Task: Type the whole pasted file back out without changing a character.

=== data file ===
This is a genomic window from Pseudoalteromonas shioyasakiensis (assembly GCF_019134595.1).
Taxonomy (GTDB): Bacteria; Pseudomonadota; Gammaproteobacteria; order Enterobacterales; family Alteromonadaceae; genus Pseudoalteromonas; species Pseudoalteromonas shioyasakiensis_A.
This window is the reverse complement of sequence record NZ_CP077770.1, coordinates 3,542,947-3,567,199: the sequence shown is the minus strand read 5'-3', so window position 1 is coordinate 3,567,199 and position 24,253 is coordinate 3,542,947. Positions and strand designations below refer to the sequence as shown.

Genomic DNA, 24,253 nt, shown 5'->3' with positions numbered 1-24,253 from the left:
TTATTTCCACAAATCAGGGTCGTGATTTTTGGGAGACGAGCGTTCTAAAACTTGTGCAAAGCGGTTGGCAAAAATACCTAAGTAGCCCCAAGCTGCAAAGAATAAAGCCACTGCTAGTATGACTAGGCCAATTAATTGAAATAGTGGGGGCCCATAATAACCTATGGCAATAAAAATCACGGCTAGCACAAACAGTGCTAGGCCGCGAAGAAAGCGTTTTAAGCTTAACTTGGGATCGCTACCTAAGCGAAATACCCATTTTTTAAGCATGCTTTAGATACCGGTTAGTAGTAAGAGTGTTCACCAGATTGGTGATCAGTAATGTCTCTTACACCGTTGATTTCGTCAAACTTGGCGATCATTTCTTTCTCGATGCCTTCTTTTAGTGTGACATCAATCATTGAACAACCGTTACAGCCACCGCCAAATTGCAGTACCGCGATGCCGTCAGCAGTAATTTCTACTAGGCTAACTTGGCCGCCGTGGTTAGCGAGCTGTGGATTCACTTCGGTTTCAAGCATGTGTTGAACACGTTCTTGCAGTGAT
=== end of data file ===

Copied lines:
This is a genomic window from Pseudoalteromonas shioyasakiensis (assembly GCF_019134595.1).
Taxonomy (GTDB): Bacteria; Pseudomonadota; Gammaproteobacteria; order Enterobacterales; family Alteromonadaceae; genus Pseudoalteromonas; species Pseudoalteromonas shioyasakiensis_A.
This window is the reverse complement of sequence record NZ_CP077770.1, coordinates 3,542,947-3,567,199: the sequence shown is the minus strand read 5'-3', so window position 1 is coordinate 3,567,199 and position 24,253 is coordinate 3,542,947. Positions and strand designations below refer to the sequence as shown.

Genomic DNA, 24,253 nt, shown 5'->3' with positions numbered 1-24,253 from the left:
TTATTTCCACAAATCAGGGTCGTGATTTTTGGGAGACGAGCGTTCTAAAACTTGTGCAAAGCGGTTGGCAAAAATACCTAAGTAGCCCCAAGCTGCAAAGAATAAAGCCACTGCTAGTATGACTAGGCCAATTAATTGAAATAGTGGGGGCCCATAATAACCTATGGCAATAAAAATCACGGCTAGCACAAACAGTGCTAGGCCGCGAAGAAAGCGTTTTAAGCTTAACTTGGGATCGCTACCTAAGCGAAATACCCATTTTTTAAGCATGCTTTAGATACCGGTTAGTAGTAAGAGTGTTCACCAGATTGGTGATCAGTAATGTCTCTTACACCGTTGATTTCGTCAAACTTGGCGATCATTTCTTTCTCGATGCCTTCTTTTAGTGTGACATCAATCATTGAACAACCGTTACAGCCACCGCCAAATTGCAGTACCGCGATGCCGTCAGCAGTAATTTCTACTAGGCTAACTTGGCCGCCGTGGTTAGCGAGCTGTGGATTCACTTCGGTTTCAAGCATGTGTTGAACACGTTCTTGCAGTGAT